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Robinson Wall Project - Vol 1 (Black Rain Records, 1993)

On perhaps the most soulful House album you will ever listen to, John Robinson and Willie Wall take you on a journey through the romantic, the spiritual and the socio-political, all wrapped within a beautiful melange of hopeful chords and vocal work.

We have discussed many times the varying stems that can be found within House Music, but its not often we come across a producer or producers who manage to encapsulate so many of these threads within one sound or collection of records. The 90s in particular saw an explosion of styles come to the fore, building upon the original Chicago sound and thrusting it into a new decade, as Garage House, Deep House and many more came to dominate the clubs and the after parties. The minds of John Robinson and Willie Wall certainly were able to capture this new energy within their bottle, and the results of which are a short but incredibly meaningful discography, one that perfectly reflects the spirit of the time and to this day carries a sound that packs a punch both rhythmically and emotively. Robertson was a DJ and producer based in NYC who was involved with the Blue Moon Orchestra, whilst Willie Wall was a producer with many credits to his name, releasing under a slew of group projects on the likes of Nervous, Strictly Rhythm and Emotive Records. The two bought their collective heads together on the Robinson Wall Project, where they would form the basis of a sound which catered for all manner of heads and situations, be it a late evening jam or a moment to remember at 5am, as the sun light filters through into the club windows. There was a care freeness to the music, with a significant emphasis on vocals which pointed both towards the prevailing garage house style at the time and also to the traditions of the original Chicago sound, with the bridge being crafted with the utmost care and eye for detail. The group released two EPs, 'Deep Down' which came out in 1995, and 'Party for Freedom' in 96, which both featured the wonderful Gary Michael Wade. Both cuts are excellent examples of vocal Deep House, with their expanded nature giving plenty of time to move between the grooves and soak up the powerful vocal work and deep, diving chords and bass lines. The power of the rhythm still holds so very strong to this day, with a cutting edge feel maintaining a contemporary gleam that carries the dance on and on and on, never faltering in its mission to make us move our feet. Be sure to go check these two records out, plus the haul of records that the duo released within their individual and other group projects - its House music of the highest order.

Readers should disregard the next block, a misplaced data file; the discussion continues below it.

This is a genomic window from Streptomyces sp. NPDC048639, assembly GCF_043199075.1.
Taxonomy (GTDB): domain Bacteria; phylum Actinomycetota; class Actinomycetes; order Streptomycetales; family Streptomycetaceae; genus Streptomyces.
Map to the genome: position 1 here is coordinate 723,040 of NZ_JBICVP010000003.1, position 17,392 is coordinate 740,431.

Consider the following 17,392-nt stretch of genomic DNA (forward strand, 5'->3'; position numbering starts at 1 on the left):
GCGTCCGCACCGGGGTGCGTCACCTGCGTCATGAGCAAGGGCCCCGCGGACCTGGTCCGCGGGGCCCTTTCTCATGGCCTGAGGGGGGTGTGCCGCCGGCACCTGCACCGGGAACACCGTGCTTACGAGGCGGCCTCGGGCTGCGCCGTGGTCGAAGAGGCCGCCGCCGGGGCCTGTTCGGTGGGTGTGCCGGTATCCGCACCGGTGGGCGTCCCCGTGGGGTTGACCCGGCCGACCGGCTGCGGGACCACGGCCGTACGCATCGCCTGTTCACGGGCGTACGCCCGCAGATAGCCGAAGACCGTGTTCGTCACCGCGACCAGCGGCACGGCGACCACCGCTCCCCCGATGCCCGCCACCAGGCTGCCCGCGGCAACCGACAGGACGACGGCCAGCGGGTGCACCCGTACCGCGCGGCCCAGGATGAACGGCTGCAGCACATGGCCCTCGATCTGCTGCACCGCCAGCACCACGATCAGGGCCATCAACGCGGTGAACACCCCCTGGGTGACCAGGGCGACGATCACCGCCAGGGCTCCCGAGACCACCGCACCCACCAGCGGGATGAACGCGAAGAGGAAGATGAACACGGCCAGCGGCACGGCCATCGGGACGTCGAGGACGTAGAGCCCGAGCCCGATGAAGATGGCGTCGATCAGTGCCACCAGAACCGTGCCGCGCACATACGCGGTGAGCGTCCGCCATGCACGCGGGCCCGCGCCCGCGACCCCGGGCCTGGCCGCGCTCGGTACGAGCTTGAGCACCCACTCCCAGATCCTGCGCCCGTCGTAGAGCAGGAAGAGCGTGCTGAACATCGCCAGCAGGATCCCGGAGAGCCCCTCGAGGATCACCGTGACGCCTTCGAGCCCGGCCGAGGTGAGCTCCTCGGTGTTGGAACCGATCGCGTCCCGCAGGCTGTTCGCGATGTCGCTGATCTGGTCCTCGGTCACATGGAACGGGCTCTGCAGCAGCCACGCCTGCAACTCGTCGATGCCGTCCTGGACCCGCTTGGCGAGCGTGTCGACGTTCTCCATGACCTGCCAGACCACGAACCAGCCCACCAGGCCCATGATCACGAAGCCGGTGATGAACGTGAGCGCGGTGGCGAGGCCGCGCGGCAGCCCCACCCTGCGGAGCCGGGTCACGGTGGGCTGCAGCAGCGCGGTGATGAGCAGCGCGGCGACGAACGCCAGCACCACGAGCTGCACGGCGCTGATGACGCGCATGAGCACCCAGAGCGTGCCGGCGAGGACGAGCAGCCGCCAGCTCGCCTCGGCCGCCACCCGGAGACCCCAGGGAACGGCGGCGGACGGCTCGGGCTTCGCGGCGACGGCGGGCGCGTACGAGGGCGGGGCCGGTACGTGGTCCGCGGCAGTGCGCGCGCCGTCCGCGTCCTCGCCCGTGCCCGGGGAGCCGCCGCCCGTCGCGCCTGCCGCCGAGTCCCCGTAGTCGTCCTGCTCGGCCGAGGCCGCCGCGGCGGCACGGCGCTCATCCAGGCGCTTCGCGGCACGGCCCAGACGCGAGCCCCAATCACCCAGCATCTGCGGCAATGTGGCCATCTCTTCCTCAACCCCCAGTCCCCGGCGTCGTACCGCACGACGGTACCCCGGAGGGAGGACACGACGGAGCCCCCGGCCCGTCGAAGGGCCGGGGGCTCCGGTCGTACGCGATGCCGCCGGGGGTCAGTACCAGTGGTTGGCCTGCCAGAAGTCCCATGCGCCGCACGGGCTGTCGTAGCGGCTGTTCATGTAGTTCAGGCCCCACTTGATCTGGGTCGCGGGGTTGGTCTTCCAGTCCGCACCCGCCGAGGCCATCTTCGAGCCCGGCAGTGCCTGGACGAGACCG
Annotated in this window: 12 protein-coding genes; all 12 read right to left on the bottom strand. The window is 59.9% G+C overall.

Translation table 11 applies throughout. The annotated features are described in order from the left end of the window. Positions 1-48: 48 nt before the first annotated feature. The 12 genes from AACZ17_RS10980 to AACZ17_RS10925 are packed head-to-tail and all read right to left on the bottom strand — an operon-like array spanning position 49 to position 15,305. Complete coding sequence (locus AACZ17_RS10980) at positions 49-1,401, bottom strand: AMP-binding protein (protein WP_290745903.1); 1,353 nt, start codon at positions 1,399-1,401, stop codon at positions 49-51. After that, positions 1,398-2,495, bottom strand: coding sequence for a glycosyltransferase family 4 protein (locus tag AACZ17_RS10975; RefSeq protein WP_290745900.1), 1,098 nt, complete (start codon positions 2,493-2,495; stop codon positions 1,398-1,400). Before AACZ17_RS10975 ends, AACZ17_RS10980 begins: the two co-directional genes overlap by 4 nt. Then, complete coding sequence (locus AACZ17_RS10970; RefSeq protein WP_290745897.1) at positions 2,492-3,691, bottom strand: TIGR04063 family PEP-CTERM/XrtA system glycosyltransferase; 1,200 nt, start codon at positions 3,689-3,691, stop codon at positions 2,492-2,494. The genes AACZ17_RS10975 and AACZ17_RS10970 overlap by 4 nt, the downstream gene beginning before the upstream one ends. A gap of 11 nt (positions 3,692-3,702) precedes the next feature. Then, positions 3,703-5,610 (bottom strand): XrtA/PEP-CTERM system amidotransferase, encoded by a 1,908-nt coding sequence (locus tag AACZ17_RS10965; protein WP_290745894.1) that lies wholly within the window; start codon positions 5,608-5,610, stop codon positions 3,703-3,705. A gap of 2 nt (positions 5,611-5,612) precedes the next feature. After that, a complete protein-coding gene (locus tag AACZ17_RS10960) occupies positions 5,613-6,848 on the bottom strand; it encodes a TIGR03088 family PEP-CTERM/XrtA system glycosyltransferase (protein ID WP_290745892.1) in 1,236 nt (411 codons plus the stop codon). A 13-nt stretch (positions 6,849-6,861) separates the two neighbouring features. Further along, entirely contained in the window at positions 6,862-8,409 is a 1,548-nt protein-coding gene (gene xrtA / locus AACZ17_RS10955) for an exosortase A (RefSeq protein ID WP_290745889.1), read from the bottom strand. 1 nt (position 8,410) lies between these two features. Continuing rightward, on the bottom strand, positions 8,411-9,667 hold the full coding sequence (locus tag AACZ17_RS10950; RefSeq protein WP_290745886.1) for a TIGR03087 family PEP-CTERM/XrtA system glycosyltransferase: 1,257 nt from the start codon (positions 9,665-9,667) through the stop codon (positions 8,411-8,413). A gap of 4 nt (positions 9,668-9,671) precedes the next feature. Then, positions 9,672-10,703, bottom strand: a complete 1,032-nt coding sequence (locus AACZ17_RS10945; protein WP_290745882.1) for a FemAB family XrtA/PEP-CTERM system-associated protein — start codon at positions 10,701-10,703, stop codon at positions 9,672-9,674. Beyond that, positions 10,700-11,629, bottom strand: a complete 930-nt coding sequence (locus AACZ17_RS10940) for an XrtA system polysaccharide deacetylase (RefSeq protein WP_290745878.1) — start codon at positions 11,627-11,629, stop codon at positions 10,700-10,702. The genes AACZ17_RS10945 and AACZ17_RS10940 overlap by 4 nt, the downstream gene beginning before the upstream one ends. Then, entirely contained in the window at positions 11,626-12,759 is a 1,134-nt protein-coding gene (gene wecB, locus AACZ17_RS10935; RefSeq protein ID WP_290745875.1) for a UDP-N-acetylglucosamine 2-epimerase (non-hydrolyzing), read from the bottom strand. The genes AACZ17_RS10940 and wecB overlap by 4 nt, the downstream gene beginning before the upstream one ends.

And now we arrive at the subject of today's review, 'Vol. 1', the record that kickstarted it all. Released in 1993 on Robinson's Black Rain records, 'Vol 1' contains six cuts of the highest order, with their style heavily reflective of the Garage House sound that was reverberating around at the time but in many ways there is an originality here that still amazes to this day. Over the course of the record the listener is treated to the fullest spectrum available of the genre, with beautiful seering melodic loops placed upon expertly curated rhythmic structures, and to top it all off the vocal work on display is peerless in its delivery and vocal content. You have the bombastic peak time moments, the groovin' day time notions, and you have the times where you simply remain carried along, the ecstasy of it all lifting spirits and hearts to new heights of understanding. Its House Music at its most pure, most polished, and its most emotionally raw, and as an experience you fall in love almost immediately. John Robinson tragically passed away in the late 90s, but his legacy is set in stone for time infinitum, with what he created here a small reflection of his talents and his vision - so lets take a dive into this superb slice of excellence, a timeless classic that will never, ever falter....